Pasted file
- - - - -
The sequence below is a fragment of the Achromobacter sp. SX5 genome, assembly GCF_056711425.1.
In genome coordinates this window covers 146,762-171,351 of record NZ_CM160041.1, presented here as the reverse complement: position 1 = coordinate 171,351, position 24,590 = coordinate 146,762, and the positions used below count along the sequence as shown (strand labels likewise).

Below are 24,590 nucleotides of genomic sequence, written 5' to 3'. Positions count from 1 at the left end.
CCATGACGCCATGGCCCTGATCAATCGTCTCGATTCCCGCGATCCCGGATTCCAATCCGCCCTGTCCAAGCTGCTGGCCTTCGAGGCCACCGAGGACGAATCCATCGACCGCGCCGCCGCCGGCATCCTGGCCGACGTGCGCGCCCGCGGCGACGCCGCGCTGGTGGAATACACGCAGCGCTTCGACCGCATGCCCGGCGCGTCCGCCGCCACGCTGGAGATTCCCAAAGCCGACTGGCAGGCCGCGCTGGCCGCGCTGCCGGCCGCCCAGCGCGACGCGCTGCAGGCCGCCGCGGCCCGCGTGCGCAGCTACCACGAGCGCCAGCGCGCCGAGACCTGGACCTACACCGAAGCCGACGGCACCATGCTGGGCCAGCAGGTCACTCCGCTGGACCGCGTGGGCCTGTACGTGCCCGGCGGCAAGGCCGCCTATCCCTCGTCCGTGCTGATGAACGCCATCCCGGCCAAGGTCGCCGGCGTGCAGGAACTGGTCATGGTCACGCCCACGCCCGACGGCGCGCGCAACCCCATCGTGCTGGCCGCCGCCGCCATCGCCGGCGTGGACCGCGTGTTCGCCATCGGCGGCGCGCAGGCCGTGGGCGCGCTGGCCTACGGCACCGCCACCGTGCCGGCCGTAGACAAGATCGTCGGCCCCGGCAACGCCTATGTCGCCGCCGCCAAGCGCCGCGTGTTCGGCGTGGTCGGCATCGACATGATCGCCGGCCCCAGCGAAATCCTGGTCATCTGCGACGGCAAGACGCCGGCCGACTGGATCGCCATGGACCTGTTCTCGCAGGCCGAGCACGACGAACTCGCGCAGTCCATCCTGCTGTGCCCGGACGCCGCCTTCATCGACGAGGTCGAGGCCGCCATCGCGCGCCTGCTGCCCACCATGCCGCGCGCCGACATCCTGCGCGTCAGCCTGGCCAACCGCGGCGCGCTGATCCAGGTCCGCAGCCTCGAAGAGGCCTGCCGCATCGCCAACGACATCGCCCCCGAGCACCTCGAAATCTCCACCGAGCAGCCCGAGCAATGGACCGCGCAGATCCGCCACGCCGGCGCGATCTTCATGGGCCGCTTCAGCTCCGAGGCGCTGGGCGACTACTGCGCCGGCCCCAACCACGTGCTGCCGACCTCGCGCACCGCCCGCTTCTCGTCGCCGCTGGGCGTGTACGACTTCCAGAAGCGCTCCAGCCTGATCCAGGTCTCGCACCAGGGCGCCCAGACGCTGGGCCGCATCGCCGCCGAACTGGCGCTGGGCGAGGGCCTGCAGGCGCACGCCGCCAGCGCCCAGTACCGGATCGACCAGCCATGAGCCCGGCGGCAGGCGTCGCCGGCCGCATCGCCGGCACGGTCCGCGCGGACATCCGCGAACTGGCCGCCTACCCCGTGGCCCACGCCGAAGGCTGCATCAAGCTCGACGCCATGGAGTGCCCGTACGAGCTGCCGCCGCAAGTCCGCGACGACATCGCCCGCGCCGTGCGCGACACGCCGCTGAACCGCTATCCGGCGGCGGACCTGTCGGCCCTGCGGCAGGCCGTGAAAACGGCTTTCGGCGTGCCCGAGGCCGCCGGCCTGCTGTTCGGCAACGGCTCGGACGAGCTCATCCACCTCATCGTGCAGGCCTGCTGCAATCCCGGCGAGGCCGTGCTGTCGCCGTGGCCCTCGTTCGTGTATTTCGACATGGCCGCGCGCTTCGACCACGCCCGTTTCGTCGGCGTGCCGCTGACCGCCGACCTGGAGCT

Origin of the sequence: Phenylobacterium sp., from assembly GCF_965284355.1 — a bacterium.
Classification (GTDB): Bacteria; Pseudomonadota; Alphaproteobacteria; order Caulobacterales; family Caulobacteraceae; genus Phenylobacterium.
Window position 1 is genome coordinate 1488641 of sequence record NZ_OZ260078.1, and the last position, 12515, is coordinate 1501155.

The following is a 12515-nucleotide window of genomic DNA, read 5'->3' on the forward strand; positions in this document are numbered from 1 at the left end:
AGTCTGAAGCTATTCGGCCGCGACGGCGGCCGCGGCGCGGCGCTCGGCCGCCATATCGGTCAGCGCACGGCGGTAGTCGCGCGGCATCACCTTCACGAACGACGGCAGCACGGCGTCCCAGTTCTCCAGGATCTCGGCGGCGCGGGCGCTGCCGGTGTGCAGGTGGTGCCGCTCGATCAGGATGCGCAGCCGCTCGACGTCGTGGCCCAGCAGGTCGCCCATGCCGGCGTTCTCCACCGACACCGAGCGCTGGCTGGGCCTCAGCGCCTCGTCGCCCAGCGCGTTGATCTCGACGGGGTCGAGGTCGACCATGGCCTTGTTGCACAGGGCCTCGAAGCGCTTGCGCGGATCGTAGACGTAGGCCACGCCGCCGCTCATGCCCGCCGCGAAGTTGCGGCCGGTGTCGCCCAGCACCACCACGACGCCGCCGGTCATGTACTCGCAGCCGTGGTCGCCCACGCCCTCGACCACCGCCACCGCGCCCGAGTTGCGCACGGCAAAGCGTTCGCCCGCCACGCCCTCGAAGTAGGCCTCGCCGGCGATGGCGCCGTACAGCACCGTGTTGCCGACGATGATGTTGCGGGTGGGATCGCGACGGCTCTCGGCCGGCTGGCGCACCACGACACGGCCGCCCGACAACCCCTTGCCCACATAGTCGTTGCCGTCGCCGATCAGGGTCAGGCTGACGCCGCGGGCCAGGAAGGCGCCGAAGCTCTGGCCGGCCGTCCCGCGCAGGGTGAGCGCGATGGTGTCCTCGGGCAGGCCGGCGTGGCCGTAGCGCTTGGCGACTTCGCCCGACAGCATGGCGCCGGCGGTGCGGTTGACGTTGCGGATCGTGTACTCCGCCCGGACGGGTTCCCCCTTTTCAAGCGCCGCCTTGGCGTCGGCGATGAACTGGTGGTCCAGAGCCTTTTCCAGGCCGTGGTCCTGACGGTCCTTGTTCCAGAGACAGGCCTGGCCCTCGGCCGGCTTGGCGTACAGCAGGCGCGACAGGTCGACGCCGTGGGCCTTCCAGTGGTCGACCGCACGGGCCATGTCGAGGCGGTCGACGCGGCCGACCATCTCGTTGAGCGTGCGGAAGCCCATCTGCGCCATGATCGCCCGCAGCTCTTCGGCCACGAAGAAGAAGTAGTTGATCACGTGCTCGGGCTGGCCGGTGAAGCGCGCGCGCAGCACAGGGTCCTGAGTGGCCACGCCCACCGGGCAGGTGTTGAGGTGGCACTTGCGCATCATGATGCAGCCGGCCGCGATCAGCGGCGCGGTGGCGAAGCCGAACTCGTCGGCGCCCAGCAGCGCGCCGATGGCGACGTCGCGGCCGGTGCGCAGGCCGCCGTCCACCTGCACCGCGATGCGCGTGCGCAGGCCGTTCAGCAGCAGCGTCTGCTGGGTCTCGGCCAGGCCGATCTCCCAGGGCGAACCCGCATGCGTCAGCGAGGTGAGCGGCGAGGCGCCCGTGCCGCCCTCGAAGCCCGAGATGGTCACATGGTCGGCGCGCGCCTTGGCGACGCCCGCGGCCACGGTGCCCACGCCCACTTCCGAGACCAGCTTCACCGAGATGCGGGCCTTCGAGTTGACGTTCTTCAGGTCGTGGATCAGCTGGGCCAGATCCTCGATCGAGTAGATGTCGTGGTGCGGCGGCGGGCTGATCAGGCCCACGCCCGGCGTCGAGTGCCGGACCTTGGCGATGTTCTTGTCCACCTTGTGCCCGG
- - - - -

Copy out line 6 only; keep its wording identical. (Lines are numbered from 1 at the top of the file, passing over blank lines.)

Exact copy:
Classification (GTDB): Bacteria; Pseudomonadota; Alphaproteobacteria; order Caulobacterales; family Caulobacteraceae; genus Phenylobacterium.